There will always be a friction between where you are with your skills right now and what your portfolio shows. If after 1-3 years you will look at your portfolio without feeling like your past projects feel outdated → this means something is wrong here.
Think about scalability
Remember that you will have to update this website and it better be easy because none of us have a lot of time for portfolio updates. So every time you like to go over the top with something ask yourself “does it mean that it will be a pain to update this later”? If yes, drop it.
This is something I’m consistently neglecting but I work to get better at it. When you feel stuck at any point during the design don’t fight it. Even a short walk or any other mental disconnection will probably be better for unstucking than forcing it no matter the cost.
In any creative work it is important to have an open, fairly relaxed mind. In short, you need to create the space for yourself to be creative. Try testing out various types of breaks and see which one clears your mind the most. Repeat what works. If after a while it stops working because it became too familiar → change it into another type of break.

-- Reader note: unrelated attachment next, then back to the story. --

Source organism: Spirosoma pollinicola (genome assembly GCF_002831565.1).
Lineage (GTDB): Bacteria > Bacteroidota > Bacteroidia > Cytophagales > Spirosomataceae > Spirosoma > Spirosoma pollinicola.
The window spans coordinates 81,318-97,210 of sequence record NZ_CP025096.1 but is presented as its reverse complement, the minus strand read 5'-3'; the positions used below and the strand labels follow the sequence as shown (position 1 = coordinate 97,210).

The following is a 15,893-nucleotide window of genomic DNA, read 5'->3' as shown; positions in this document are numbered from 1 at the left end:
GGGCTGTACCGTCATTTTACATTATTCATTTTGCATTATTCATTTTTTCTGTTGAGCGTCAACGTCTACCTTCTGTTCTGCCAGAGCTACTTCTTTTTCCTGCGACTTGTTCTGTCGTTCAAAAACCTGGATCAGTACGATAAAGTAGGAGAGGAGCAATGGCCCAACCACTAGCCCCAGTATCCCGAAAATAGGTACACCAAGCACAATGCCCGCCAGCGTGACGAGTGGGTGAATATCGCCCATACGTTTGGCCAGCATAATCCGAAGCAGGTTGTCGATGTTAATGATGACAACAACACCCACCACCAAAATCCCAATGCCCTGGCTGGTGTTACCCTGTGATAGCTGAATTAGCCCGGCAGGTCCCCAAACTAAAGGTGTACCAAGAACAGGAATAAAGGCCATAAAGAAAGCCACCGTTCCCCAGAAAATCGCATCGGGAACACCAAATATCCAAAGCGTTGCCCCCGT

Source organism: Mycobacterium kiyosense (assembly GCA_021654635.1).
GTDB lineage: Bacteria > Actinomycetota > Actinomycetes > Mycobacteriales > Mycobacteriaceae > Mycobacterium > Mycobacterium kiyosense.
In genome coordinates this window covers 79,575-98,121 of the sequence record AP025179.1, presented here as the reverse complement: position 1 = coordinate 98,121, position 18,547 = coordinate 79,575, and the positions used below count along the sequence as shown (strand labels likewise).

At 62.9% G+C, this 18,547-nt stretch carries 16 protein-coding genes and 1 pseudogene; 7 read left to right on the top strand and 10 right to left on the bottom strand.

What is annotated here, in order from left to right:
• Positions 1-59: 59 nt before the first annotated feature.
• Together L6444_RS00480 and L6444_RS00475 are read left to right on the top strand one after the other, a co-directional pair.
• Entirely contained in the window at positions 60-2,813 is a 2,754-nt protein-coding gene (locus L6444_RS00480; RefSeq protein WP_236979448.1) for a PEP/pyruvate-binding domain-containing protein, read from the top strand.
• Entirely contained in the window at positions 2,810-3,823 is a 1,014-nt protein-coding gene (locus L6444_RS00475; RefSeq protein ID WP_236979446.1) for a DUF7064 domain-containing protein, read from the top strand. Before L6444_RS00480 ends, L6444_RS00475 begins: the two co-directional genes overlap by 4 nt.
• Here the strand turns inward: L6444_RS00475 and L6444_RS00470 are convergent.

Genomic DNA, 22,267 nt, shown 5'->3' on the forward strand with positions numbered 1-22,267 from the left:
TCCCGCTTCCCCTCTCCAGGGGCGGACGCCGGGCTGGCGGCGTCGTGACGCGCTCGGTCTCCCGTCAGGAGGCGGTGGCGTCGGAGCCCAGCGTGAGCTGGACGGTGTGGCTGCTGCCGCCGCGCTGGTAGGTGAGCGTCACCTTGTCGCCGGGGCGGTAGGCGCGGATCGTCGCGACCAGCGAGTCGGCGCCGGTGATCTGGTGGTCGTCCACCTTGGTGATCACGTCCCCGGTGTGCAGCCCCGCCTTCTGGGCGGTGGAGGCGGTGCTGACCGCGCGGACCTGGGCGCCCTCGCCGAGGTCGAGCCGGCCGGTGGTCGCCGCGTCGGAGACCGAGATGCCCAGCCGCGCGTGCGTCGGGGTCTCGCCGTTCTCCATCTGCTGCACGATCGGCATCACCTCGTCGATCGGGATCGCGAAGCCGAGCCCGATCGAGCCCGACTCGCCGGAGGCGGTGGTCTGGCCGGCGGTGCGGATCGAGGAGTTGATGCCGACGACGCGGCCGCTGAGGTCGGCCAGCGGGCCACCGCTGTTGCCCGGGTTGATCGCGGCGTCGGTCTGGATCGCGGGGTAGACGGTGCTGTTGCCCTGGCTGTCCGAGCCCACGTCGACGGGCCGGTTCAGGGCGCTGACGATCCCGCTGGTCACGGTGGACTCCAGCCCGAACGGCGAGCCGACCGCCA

Which brings me to the next point.
I was shocked how much more inspired I was by changing the country I was in. Moving from Poland to Ireland was a tremendous breath of fresh inspirations and it helped me to have more creative ideas.
Now I’m not telling you to go to a different country to work on your portfolio obviously. Think of anything you can change in your daily setup and you can be surprised how ideas can flow better after doing this.
Step 5: Start developing
While this is mainly focused on Webflow development I believe these points should be useful for any website development regardless of the tool.
Prepare the style guide
Developing your personal website should not mean that we skip doing the style guide. Define all the global styles you need in development and gather the assets - it will make the development much more enjoyable. Ideally the Figma style guide should be the same as your style guide page in Webflow so you have an easier transition.
Unless you’re doing a quick one-pager a style guide is your friend.
Create order, not chaos